Rachel Carson was a 20th-century American marine biologist, environmentalist, and author, well known for her 1962 book Silent Spring, which introduced the public to the dangerous environmental effects of pesticides and fertilizers. The book spurred greater public awareness of the hazards of the chemicals and inspired President John F. Kennedy to call for a government inquiry into these topics, leading to a report that largely validated her findings.

The saddest aspect of life right now is that science gathers knowledge faster than society gathers wisdom.
— Isaac Asimov

Isaac Asimov was a 20th-century American biochemist and author. He wrote close to 500 books in science fiction and other genres, including I, Robot, and The Foundation Trilogy.

Once I got into space, I was feeling very comfortable in the universe. I felt like I had a right to be anywhere in this universe; that I belonged here as much as any speck of stardust; any comet, any planet.
— Mae Carol Jemison

Mae Carol Jemison is an American physician, engineer, and NASA astronaut. In 1992, aboard the Space Shuttle Endeavour, she became the first Black woman to travel in space. She also served as the principal of the 100 Year Starship organization, which aims to take humans outside of our solar system within the next century.

You cannot teach a man anything; you can only help him discover it in himself.
— Galileo Galilei

Born in 1564, Galileo Galilei was an Italian astronomer, physicist, and philosopher, known for popularizing the telescope and making many important planetary discoveries. He was also persecuted for backing the then-controversial Copernican theory that the sun is the center of the solar system.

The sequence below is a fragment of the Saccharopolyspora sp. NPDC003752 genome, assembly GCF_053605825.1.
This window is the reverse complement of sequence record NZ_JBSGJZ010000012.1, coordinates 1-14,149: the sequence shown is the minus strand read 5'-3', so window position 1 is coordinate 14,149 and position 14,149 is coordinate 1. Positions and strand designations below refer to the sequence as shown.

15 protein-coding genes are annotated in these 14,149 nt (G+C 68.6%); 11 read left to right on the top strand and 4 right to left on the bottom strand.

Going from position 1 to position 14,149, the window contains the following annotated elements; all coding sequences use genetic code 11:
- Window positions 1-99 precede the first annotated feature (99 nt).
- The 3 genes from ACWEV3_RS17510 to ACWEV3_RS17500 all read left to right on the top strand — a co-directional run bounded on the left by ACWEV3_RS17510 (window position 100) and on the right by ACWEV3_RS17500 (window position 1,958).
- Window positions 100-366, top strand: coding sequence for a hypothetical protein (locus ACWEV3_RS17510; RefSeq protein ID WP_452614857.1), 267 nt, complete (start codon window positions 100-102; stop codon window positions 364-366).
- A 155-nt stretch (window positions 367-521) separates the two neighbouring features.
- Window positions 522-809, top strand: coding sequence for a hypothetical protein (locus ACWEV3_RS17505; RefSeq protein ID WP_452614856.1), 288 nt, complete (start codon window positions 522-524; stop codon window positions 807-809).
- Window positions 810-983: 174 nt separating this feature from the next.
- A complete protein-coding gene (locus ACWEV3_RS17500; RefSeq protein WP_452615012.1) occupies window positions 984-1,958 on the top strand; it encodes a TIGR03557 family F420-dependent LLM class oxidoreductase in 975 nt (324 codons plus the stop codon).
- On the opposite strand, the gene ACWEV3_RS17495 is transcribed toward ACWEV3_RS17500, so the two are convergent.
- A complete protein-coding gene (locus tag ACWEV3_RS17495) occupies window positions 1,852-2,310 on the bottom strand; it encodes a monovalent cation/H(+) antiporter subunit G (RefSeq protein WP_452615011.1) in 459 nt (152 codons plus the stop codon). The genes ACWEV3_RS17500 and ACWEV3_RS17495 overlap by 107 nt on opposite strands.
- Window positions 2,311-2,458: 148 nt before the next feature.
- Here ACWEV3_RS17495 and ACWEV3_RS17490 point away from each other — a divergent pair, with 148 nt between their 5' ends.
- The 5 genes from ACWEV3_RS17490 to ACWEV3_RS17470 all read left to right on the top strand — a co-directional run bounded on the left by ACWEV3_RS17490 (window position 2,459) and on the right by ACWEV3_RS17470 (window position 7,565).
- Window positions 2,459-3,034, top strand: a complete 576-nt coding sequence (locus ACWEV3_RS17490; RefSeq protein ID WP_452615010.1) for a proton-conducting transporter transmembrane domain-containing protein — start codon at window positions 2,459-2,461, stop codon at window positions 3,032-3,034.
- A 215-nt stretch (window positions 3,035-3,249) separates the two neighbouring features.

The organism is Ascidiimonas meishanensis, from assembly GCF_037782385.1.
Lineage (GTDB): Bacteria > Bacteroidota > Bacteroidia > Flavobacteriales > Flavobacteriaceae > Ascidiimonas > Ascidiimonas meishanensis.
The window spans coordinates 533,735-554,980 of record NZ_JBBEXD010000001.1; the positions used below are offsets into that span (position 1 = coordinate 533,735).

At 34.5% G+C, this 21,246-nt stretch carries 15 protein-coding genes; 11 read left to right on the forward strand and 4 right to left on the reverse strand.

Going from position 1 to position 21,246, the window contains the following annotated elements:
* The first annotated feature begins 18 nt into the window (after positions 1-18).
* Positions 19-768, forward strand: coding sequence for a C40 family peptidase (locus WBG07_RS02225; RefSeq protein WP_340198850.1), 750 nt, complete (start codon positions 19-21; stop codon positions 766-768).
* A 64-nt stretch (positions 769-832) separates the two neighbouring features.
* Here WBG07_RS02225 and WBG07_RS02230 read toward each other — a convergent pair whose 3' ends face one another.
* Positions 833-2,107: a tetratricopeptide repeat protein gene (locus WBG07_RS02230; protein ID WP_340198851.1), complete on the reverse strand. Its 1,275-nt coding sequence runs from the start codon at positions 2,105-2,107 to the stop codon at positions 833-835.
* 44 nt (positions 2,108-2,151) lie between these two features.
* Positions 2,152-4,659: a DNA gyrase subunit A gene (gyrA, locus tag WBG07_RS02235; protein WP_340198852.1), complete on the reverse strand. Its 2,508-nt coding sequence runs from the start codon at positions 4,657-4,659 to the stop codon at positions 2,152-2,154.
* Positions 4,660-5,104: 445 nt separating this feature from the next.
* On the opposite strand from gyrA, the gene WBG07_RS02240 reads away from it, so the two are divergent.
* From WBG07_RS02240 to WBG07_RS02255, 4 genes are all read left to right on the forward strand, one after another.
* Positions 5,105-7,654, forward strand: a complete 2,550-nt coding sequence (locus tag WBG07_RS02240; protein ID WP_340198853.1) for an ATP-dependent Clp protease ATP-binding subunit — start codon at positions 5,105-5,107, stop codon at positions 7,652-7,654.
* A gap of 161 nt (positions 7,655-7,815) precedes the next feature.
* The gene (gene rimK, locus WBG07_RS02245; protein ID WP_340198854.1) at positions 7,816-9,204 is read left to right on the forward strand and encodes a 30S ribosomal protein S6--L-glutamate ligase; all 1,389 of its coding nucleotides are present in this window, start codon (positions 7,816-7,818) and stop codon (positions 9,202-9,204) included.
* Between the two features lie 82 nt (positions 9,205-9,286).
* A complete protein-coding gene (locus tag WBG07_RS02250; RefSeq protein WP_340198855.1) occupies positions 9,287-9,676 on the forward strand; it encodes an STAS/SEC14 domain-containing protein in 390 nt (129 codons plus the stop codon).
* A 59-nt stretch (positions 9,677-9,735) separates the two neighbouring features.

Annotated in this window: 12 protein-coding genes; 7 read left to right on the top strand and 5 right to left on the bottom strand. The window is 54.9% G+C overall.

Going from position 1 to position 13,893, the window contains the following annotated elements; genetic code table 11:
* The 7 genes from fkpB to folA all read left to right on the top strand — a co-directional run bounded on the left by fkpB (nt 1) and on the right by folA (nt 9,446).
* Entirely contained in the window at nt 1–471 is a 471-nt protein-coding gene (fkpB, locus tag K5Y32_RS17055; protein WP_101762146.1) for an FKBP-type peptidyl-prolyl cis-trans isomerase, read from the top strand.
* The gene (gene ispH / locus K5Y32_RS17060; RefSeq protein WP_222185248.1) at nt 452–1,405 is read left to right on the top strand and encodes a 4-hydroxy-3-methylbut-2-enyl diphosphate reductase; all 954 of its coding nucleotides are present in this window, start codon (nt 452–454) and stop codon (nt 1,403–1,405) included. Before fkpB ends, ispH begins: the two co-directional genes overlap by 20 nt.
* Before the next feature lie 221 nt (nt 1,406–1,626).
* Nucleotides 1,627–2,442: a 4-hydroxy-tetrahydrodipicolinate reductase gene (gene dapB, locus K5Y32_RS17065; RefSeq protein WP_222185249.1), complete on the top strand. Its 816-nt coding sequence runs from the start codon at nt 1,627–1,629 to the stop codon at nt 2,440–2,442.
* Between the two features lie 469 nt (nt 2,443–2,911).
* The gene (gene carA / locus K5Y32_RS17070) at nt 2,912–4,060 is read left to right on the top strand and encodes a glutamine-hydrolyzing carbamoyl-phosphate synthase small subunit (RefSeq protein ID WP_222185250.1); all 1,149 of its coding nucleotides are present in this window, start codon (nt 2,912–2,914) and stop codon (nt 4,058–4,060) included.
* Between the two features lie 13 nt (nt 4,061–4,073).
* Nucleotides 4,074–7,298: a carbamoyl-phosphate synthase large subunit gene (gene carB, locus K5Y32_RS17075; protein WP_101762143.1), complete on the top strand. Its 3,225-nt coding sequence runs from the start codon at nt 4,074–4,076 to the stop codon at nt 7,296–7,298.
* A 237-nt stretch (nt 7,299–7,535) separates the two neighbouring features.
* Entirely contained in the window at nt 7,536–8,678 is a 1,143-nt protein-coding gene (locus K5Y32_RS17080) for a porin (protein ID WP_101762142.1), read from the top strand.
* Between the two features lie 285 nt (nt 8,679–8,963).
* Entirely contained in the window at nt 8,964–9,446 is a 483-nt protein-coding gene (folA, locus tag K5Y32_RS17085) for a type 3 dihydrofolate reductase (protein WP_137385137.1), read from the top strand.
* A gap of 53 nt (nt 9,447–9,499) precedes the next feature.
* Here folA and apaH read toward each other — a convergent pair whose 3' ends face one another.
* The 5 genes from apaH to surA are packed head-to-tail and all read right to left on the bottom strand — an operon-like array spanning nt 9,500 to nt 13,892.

Only if we understand can we care. Only if we care will we help. Only if we help shall they be saved.
— Jane Goodall

Jane Goodall is an English primatologist and anthropologist, and a UN Messenger of Peace. She carried out 45 years of immersive, breakthrough studies of the chimpanzees in Tanzania by closely immersing herself in their social circles. She also founded the Jane Goodall Institute, through which she continues to carry out and support environmental advocacy.

Nothing in life is to be feared, it is only to be understood. Now is the time to understand more, so that we may fear less.
— Marie Curie

Marie Curie was a scientist who was born in 1867 in Poland. Her studies with her husband Pierre led to the discovery of radium and polonium, and the development of X-rays. She was the first woman to win a Nobel Prize (in physics in 1903) and, with her Nobel Prize in chemistry in 1911, she became the first person to win two Nobel Prizes.

One, remember to look up at the stars and not down at your feet. Two, never give up work. Work gives you meaning and purpose, and life is empty without it. Three, if you are lucky enough to find love, remember it is there and don’t throw it away.
— Stephen Hawking

Stephen Hawking was an influential British scientist, professor, and author. He taught at Cambridge and wrote 15 books on the topics of space, time, relativity, and black holes, including his best-known book A Brief History of Time. He was diagnosed with amyotrophic lateral sclerosis (ALS) at age 21, which led him to use a wheelchair and speech synthesizer, allowing him to continue his research. Hawking’s life story was the inspiration for the 2014 film, The Theory of Everything.